WE’RE mortal beings whose existence on this planet has an ending, but through a legacy one can live forever. Ask Bob Marley, Steve Biko or Flabba, who today would’ve celebrated his 41st birthday.
Real name Nkululeko Habedi, born in Soweto but raised in Alex, Flabba passed away three years ago after an altercation with his girlfriend Sindisiwe Manqele, who stabbed him. I remember that Monday morning in March when former Skwatta Kamp member Infa, confirmed that Flabba was no more. The whole Hip Hop community was frozen in shock, that ntja ya Gomora was gone.
Flabba left us with music he recorded with his group Skwatta Kamp, but we were fortunate enough to get one solo project from him which was the 2006’s Nkuli vs Flabba. The album won Best Rap album at the South African Music Awards in 2007.
I write this listening to a track from the album which he did with Lira, Gotta Let You Go. In the short song, he talks about the battling pain of losing his father and brother. This was a rare appearance by Nkululeko on record talking about his emotions, something which Flabba wouldn’t do because he was Nkuli’s Black Label drinking out-of-this-world alter ego.
Like the Kea Go Rata skit on the album where he’s in a club with a girl, tryna mack on her over loud music, but changes his story as soon as the music abruptly goes silent. He gave us himself in the album, the ying and the yang.
It wasn’t a traditional Hip Hop album marinated in lyricism and intricate rhyme schemes, like the stuff Proverb and Zubz were doing at the time. But like a proper comedian, he was far observant of what’s happening in society than people gave him credit. Kats like Lil Dicky are being given tags such as a comical rapper, while Flabba exposed us to such years ago. He was ahead of his time.
Zubz’s Heavy 8 is probably South Africa’s best posse cut, but Flabba’s Is’Bhamu Somdoko remix follows close behind. It pinned down the various Mzansi rap styles in one song, with everyone trying to channel their twisted sexual side which Flabba did so seamlessly. On the track Nkuli Habedi, he says he’s not your average rapper, but your favourite porn star. Flabba could rap, but was wise enough to avoid sounding like everyone around him who was chasing that US flow and style. He carved his own lane.
Gifted individuals live with an unfathomable and sometimes careless realness as if they know that their time on this earth won’t match any country’s life expectancy number. His clique, Skwatta Kamp was often juxtaposed to the US’s Wu Tang Clan because of their influence in the culture and also because both groups were bigger than the average Hip Hop collective.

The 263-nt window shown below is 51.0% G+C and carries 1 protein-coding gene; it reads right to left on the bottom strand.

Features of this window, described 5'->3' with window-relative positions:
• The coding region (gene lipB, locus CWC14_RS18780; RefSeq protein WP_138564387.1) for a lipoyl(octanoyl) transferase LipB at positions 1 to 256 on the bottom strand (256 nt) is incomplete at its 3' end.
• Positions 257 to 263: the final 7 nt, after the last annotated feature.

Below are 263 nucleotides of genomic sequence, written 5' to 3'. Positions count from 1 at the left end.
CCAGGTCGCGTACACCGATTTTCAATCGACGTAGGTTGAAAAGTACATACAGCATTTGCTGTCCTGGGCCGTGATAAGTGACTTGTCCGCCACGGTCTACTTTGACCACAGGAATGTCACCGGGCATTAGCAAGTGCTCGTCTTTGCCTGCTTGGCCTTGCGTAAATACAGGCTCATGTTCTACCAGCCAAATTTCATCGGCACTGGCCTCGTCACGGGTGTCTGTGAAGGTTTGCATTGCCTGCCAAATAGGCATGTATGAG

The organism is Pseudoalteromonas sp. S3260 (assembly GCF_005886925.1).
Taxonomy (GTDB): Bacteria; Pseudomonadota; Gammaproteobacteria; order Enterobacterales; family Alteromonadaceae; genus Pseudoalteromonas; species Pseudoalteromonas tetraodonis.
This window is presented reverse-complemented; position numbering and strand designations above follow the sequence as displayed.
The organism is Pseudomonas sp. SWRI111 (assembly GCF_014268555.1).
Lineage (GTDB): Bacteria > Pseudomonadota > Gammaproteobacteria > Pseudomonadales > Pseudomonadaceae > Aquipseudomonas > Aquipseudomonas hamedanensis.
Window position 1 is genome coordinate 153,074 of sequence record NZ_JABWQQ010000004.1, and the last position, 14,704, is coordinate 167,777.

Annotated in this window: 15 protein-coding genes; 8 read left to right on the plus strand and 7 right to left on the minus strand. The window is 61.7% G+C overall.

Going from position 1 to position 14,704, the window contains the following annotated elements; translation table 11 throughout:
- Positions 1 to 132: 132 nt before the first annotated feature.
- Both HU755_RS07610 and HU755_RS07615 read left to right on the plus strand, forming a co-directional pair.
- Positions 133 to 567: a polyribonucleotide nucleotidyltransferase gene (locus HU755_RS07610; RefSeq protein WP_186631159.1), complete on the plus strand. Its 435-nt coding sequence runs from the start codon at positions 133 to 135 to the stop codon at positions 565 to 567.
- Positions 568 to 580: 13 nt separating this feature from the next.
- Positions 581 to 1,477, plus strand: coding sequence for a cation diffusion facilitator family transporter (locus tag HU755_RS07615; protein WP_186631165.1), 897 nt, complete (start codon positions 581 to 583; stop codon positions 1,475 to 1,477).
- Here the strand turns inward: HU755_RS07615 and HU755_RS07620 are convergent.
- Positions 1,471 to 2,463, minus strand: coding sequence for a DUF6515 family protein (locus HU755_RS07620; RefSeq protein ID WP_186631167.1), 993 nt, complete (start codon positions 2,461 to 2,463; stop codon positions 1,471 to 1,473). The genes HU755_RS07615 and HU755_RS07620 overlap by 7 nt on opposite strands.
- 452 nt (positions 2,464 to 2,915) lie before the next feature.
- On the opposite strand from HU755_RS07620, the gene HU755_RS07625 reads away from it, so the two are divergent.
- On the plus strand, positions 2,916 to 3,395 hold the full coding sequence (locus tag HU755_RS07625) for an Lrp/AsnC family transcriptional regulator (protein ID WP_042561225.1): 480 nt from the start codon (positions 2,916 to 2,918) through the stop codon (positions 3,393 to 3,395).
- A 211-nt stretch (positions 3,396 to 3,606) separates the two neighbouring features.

Writing this, I can’t help but think of Flabba as SK’s Ol’Dirty Bastard. Both are deceased, they were both comical, abrasive, genuine and intelligent. Thank goodness he wasn’t part of Club 27, otherwise we wouldn’t have received what he gave us in his last 10 years on earth.
TODAY marks 41 years since the sad passing of Steve Bantu Biko. He was beaten to a point of brain damage, leading to his death in a cell, naked and alone in shackles.
But despite his gruesome death, Biko shines through the history books as the founding father of Black Consciousness.
Black Consciousness stood against black self-hate, the eagerness to please white people, the inferiority of blacks in the presence of Caucasians and the inherent belief that everything white is right and that black is wrong. Among many other things.
In the past few years, there’s been a growing sense of pro-blackness among black people all over the world over.
Whether it’s through the Black Lives Matter movement in the US, the EFF bringing back the conversation around land in Mzansi, South Africans’ growing appreciation for fellow Africans on the continent and in the diaspora or even blacks being conscious of the importance of supporting each other. These goings-on are inspired directly or indirectly, by the words Biko spoke nearly 50 years ago, .
Black people are being fortified by his words. Words he uttered because he liked it, but also because it was and still is important that black people hear them. It’s really mind-bending that he was just 29 when he died.
Here are some of Biko’s finest quotes:
“The most potent weapon of the oppressor is the mind of the oppressed. So as a prelude whites must be made to realise that they are only human, not superior. Same with Blacks. They must be made to realise that they are also human, not inferior.”
“I would like to remind the black ministry, and indeed all black people, that God is not in the habit of coming down from heaven to solve people’s problems on earth.”
“What Black Consciousness seeks to do is to produce real black people who do not regard themselves as appendages to white society. We do not need to apologise for this because it is true that the white systems have produced through the world a number of people who are not aware that they too are people.”
“Being black is not a matter of pigmentation – being black is a reflection of a mental attitude.”
“Black Consciousness is an attitude of the mind and a way of life, the most positive call to emanate from the black world for a long time.”
“It becomes more necessary to see the truth as it is if you realize that the only vehicle for change are these people who have lost their personality.”
“It is better to die for an idea that will live, than to live for an idea that will die.”
“You are either alive and proud or you are dead, and when you are dead, you can’t care anyway.”
“People must not give in to hardships of life. People must develop hope.”